Over at his blog, Kean Soo reports that the first volume of his Jellaby series has gone out of print.. Published by Hyperion, Jellaby, a lovable monster who has adventures with a little girl, had appeared in several Flight anthologies and Soo’s own website.
Ironically, tThe second volume, Monster in the City is being published in April, still available and Soo worries that the unavailability of Volume 1 will hurt its sales
This decision was wholly out of my hands. It was, I presume, a financial decision on the part of my publisher, Disney-Hyperion, even though the book has been a modest success by comic standards (more than 18,000 copies sold over the span of 21 months), and had been slowly picking up readers as time went on. Having Jellaby off the shelves does create an unfortunate situation, however — the second book, Jellaby: Monster in the City, is the conclusion of the story that runs through both books, and by removing the availability of the first book, Monster in the City is in danger of leading a shortened life as well, being a now- incomplete second half to a two-part story.
The move brought a swift reaction on Twitter from Hope Larson:
Still a bit bummed about Jellaby going out of print. Or reflective, anyway — end of an era.
Kean and I came up in comics at the same time and created the Secret Friend Society together.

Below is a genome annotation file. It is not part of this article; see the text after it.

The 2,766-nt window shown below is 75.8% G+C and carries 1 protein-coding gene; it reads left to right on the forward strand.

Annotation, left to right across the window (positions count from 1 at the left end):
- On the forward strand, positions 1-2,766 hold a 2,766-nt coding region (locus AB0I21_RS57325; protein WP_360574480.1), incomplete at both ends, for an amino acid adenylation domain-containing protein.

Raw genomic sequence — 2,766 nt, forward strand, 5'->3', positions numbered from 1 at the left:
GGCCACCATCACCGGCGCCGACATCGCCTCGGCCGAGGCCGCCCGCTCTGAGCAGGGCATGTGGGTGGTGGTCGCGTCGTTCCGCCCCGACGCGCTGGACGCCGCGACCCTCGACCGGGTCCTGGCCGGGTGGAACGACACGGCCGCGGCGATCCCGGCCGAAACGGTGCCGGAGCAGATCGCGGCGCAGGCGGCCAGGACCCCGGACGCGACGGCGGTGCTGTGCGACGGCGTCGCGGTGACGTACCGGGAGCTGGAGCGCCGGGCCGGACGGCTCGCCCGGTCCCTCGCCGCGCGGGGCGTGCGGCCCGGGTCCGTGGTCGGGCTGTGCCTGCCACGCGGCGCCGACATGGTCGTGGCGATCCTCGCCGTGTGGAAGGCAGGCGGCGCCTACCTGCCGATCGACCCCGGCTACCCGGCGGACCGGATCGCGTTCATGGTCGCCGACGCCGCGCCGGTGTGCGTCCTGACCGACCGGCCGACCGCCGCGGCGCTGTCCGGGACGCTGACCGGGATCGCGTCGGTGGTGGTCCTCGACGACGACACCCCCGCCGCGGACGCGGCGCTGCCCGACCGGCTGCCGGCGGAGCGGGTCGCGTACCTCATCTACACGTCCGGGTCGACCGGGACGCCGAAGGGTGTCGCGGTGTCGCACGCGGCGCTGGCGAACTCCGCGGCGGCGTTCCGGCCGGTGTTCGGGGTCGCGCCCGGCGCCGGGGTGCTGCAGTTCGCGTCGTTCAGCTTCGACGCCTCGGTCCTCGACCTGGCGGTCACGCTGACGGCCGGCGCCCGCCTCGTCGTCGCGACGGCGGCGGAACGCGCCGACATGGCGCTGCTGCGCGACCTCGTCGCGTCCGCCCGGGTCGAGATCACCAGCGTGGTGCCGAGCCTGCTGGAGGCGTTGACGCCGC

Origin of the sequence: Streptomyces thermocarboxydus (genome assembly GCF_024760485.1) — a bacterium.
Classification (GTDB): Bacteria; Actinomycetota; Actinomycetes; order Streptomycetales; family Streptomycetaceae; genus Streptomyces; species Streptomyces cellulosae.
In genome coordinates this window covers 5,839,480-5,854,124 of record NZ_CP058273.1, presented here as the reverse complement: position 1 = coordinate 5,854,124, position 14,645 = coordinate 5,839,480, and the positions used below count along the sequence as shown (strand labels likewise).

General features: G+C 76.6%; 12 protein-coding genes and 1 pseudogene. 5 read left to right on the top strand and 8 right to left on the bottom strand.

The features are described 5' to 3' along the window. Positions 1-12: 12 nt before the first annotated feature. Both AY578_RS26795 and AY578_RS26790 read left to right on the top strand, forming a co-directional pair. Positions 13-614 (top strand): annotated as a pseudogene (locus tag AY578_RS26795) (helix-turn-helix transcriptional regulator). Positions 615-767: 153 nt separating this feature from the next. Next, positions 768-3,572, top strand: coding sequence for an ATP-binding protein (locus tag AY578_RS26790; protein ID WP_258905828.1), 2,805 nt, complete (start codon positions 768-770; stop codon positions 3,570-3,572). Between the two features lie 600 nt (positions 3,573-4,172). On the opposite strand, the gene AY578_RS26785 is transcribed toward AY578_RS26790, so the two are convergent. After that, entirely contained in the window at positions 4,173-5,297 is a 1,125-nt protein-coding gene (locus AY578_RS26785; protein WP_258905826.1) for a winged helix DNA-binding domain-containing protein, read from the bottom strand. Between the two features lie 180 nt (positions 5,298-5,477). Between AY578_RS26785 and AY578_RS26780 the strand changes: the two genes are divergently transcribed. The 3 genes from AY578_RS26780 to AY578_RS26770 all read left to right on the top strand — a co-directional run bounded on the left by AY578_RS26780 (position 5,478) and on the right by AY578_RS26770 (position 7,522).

Both books serialized at the SFS have since been published and gone out of print. Aw.
(Larson is referring to Salamander Dream, which was published by AdHouse.)
R. Stevens repliaed
@hopelarson stuff like that makes me wonder if one can trust large companies with projects one cares about for the long haul
Stevens hits the nail on the head. Jellaby is surely not the first book to go out of print that was signed up in the Great Cartoonist Migration of ’04-’06, when traditional book publishers were signing up cartoonists like so many scoops of raisins. Soo is probably just the first to make a big deal out of it. In 2005, Douglas Wolk wrote:
Some of the recent migrations from indie to big house include: Joe Sacco, an acclaimed comics war correspondent whose work was previously published by Seattle-based Fantagraphics Books and Toronto-based Drawn & Quarterly, will publishing his next book (about a refugee camp in Gaza) with Henry Holt’s Metropolitan Books imprint. Chynna Clugston, a stylish, manga-influenced indie star, published her two funny teen girl series, Blue Monday and Scooter Girl, through Portland, Oregon’s Oni Press. Clugston’s newest, Queen Bee, just came out from Graphix, Scholastic’s recently launched graphic novel imprint. This fall, Chamberlain Brothers, a pop culture–oriented imprint at Penguin, will publish former Top Shelf author Matt Madden’s new book, 99 Ways to Tell a Story, a clever lit-comics variation on Raymond Queneau’s book of experimental fiction Exercises in Style.
There are many more examples in the piece and more that came later unmentioned. 18,000 may be great in comics terms, but for a publisher like Disney, it’s way too small to be an investment.
Of course since long ago 2005, the book business itself has changed dramatically. But it’s a given that books go out of print all the time, and it’s a harsh marketplace — a book deal, sadly, isn’t a ticket to eternal availability. Cartoonists need to be mindful of two things, it seems: a) keeping control of their rights so they can manage their own publishing and b) a publishing career is often built on more than one property.